July 1, 2011
Dear Mayo Clinic:
My teenage daughter wants to become a vegetarian. Is it a safe choice for growing kids? Will she be able to get everything she needs from this type of diet?
When planned and managed well, becoming a vegetarian can be a safe, healthy choice for children and adolescents. Before your daughter changes the way she eats, however, you both should meet with her doctor or a dietitian who can help you understand what a healthy vegetarian diet involves.
The term vegetarian covers a variety of dietary choices. For many people, being a vegetarian means not eating meat, fish and poultry. But vegetarian diets can be further broken down into categories from less to more restrictive. Semi-vegetarians (a misnomer to some) are people who occasionally eat meat or fish or chicken while following a plant-based diet. Lacto-ovo ("lacto" meaning dairy; "ovo" referring to eggs) vegetarians don't eat meat, fish and poultry, but they do eat dairy products and eggs. Lacto-vegetarians include dairy products in their diet, but not meat, fish, poultry or eggs. Vegans don't consume any animal products. Finally, macrobiotics is a pattern of eating that includes rice and grain; sea vegetables; Asian condiments, locally grown fruit, and occasional white meat or white-meat fish. Vegetarian diets vary considerably, so it is important to understand the type, amount, and variety of nutrients that are consumed.
With some planning, a vegetarian child can have well-balanced meals. Getting enough protein is often listed as a concern for vegetarians. While meat, fish, dairy, rice and soy milks, and eggs are excellent sources of protein, many plants — particularly beans, legumes and nuts — can also supply the protein required in a healthy diet. So it's easy for vegetarian diets to provide adequate protein, as long as calorie intake is adequate and a variety of foods are consumed.
For children who exclude dairy products or eggs, more attention is required to make sure they get needed nutrients. Calcium is important for children because it plays a key role in nerve function, bone growth and bone mass accumulation. Much of a person's calcium usually comes from dairy products. If your daughter decides not to have dairy products, she needs to include other calcium-rich foods in her diet, such as green vegetables, and products fortified with calcium, such as some soy milks, cereals and juices.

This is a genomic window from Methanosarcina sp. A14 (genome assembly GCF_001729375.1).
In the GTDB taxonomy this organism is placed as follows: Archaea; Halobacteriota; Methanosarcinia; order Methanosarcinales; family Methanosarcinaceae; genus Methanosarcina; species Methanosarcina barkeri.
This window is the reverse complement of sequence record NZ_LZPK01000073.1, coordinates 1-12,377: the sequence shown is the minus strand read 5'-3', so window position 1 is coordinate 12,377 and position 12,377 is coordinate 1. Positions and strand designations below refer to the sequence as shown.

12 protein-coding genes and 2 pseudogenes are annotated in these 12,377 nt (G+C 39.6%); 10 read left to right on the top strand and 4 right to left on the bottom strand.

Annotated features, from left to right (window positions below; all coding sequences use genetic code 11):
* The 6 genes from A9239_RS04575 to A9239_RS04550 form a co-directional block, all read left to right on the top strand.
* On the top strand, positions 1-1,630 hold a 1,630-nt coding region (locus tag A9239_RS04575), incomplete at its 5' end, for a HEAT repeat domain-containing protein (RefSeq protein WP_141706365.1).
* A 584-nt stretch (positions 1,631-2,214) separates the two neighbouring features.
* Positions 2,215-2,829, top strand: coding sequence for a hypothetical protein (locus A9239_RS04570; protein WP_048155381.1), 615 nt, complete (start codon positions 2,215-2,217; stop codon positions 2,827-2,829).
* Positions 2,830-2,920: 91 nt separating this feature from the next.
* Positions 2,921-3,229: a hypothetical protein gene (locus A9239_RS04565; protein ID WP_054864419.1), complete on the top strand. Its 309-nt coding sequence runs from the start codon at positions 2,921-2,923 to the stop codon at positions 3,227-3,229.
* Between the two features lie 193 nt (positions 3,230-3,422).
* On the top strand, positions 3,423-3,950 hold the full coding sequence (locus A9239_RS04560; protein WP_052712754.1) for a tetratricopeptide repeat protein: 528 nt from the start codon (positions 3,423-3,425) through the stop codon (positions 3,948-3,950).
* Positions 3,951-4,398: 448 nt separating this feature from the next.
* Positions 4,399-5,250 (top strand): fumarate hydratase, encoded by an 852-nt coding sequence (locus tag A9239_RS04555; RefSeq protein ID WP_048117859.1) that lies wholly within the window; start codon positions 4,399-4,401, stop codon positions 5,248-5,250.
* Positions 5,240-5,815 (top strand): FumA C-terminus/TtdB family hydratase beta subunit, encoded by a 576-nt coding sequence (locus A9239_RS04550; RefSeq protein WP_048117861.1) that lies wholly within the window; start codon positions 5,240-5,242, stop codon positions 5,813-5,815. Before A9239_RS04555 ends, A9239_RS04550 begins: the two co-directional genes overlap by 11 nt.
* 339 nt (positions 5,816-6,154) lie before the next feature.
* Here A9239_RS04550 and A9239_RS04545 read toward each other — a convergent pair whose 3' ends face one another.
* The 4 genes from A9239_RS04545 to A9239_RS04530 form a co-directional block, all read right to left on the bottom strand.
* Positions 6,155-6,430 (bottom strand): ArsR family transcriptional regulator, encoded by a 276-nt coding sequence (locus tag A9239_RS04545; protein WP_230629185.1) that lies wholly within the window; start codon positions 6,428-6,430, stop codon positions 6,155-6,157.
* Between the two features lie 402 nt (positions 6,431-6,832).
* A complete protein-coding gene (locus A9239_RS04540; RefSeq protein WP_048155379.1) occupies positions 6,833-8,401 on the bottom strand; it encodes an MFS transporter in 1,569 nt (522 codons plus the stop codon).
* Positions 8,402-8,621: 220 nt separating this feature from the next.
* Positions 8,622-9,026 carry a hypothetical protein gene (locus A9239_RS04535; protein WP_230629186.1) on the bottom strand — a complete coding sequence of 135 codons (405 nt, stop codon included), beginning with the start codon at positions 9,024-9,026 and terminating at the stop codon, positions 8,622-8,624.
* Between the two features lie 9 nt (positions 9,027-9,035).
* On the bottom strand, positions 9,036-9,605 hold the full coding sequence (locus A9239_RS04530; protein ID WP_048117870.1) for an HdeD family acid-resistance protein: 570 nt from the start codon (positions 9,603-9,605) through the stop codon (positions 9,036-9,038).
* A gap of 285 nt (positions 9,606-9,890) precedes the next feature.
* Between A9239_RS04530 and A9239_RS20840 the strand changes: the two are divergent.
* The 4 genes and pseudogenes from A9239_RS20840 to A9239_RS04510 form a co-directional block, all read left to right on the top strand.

If your daughter chooses a vegan diet, vitamins D and B12 also need to be considered. Vitamin D is necessary for proper growth, immune function and bone health, as well as intestinal absorption of calcium and phosphate. Few foods naturally contain adequate amounts of vitamin D, but foods that may be fortified with vitamin D include some soy milk, rice milk, juices and cereals. B12 is found only in animal products and is important for red blood cell and nerve function. Some foods may be fortified with vitamin B12, including soy and rice milks, cereals and yeasts.
There has been some concern over the observation that vegetarianism is somewhat more common in individuals with eating disorders. However, there is no evidence that vegetarianism is causally related to the tendency to develop an eating disorder.
While getting nutrients from foods is preferred, children on a vegan dietmay need calcium, vitamin D or vitamin B12 supplements. When you talk to your daughter's health care provider, ask if supplements are appropriate for her. Some may need advice about iron, zinc, and omega 3 fatty acids in their diet. Adolescent vegetarians who do not eat fish should include sources of alpha-linolenic acid (precursor to omega-3 fatty acids), such as flaxseed and flaxseed oil, walnuts, canola oil and soy. Omega-3-fatty acids are important for cardiovascular health and eye and brain development.
Overall, the best approach to a child's vegetarian diet is to be informed about food choices and plan accordingly. Getting your daughter involved is essential. She should know how to get the nutrients that may be missing from her diet and understand what's required to maintain a healthy vegetarian diet. Take her grocery shopping. Have her read food labels. Involve her in meal preparation. Discuss menu options when you're at restaurants.
A benefit for children who are vegetarians is that these diets are generally lower in saturated fat and cholesterol and higher in fruits, vegetables, grains and fiber than other diets. As a result, children on vegetarian diets tend to be leaner than other children. If she continues as a vegetarian, your daughter will also benefit from a diet that's associated with less obesity, type 2 diabetes, hypertension and heart disease in adults.
As long as she takes seriously the importance of healthy diet planning and management, and talks with a health care provider for advice before she switches her eating habits, I encourage you to support your daughter's choice to become a vegetarian.
— M. Molly McMahon, M.D., Endocrinology, Mayo Clinic, Rochester, Minn.